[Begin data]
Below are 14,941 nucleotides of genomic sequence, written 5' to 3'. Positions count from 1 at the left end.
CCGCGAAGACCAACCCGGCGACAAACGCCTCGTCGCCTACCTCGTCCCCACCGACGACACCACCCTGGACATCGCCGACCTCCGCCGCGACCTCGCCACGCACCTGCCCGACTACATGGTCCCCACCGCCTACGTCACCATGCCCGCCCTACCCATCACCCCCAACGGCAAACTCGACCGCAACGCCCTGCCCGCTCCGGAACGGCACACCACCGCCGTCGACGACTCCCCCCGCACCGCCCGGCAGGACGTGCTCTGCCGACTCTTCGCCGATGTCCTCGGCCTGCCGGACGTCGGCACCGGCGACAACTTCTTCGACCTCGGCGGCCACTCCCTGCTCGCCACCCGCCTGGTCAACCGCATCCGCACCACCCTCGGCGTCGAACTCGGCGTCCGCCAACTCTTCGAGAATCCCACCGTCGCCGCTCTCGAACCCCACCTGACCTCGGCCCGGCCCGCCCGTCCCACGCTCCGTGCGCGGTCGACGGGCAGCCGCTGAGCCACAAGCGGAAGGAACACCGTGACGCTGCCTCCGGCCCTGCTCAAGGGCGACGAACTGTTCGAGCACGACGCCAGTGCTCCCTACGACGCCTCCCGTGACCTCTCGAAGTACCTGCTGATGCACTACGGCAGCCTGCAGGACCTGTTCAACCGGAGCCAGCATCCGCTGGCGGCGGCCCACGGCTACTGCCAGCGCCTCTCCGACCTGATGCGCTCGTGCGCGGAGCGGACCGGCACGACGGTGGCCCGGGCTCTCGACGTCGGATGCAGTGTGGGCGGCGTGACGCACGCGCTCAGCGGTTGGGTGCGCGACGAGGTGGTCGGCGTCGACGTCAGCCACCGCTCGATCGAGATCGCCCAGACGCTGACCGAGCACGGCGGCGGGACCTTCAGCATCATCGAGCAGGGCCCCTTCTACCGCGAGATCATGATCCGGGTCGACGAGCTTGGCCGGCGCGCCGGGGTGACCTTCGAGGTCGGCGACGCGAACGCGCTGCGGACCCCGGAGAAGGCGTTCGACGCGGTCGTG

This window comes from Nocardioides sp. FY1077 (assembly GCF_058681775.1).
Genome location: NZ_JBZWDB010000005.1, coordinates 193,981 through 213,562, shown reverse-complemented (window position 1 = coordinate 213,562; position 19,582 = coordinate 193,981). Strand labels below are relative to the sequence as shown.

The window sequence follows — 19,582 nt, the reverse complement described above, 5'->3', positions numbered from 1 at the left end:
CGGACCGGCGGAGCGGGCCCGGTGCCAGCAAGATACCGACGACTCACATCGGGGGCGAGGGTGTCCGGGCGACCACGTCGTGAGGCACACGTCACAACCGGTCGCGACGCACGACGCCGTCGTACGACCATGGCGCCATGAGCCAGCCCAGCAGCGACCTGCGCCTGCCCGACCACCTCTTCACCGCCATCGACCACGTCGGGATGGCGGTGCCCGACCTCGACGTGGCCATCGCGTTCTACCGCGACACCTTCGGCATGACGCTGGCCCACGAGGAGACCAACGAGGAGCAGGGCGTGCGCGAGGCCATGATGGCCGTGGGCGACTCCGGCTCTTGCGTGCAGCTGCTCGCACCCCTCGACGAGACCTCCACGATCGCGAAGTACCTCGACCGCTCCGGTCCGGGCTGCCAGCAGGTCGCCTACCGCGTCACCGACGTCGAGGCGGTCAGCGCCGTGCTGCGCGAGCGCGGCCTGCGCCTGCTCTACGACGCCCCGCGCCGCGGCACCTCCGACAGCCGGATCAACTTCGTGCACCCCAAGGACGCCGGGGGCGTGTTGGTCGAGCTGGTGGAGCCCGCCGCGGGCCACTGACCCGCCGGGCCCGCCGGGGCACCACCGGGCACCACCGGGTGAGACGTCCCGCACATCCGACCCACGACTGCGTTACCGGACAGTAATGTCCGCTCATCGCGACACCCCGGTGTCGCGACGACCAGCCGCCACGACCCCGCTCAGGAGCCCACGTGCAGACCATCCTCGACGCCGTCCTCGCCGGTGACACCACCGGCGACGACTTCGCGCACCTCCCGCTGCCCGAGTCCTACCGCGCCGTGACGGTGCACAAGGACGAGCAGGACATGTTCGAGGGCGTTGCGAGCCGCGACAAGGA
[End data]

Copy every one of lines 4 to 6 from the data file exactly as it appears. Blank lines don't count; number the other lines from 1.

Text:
Genome location: NZ_JBZWDB010000005.1, coordinates 193,981 through 213,562, shown reverse-complemented (window position 1 = coordinate 213,562; position 19,582 = coordinate 193,981). Strand labels below are relative to the sequence as shown.

The window sequence follows — 19,582 nt, the reverse complement described above, 5'->3', positions numbered from 1 at the left end:
CGGACCGGCGGAGCGGGCCCGGTGCCAGCAAGATACCGACGACTCACATCGGGGGCGAGGGTGTCCGGGCGACCACGTCGTGAGGCACACGTCACAACCGGTCGCGACGCACGACGCCGTCGTACGACCATGGCGCCATGAGCCAGCCCAGCAGCGACCTGCGCCTGCCCGACCACCTCTTCACCGCCATCGACCACGTCGGGATGGCGGTGCCCGACCTCGACGTGGCCATCGCGTTCTACCGCGACACCTTCGGCATGACGCTGGCCCACGAGGAGACCAACGAGGAGCAGGGCGTGCGCGAGGCCATGATGGCCGTGGGCGACTCCGGCTCTTGCGTGCAGCTGCTCGCACCCCTCGACGAGACCTCCACGATCGCGAAGTACCTCGACCGCTCCGGTCCGGGCTGCCAGCAGGTCGCCTACCGCGTCACCGACGTCGAGGCGGTCAGCGCCGTGCTGCGCGAGCGCGGCCTGCGCCTGCTCTACGACGCCCCGCGCCGCGGCACCTCCGACAGCCGGATCAACTTCGTGCACCCCAAGGACGCCGGGGGCGTGTTGGTCGAGCTGGTGGAGCCCGCCGCGGGCCACTGACCCGCCGGGCCCGCCGGGGCACCACCGGGCACCACCGGGTGAGACGTCCCGCACATCCGACCCACGACTGCGTTACCGGACAGTAATGTCCGCTCATCGCGACACCCCGGTGTCGCGACGACCAGCCGCCACGACCCCGCTCAGGAGCCCACGTGCAGACCATCCTCGACGCCGTCCTCGCCGGTGACACCACCGGCGACGACTTCGCGCACCTCCCGCTGCCCGAGTCCTACCGCGCCGTGACGGTGCACAAGGACGAGCAGGACATGTTCGAGGGCGTTGCGAGCCGCGACAAGGA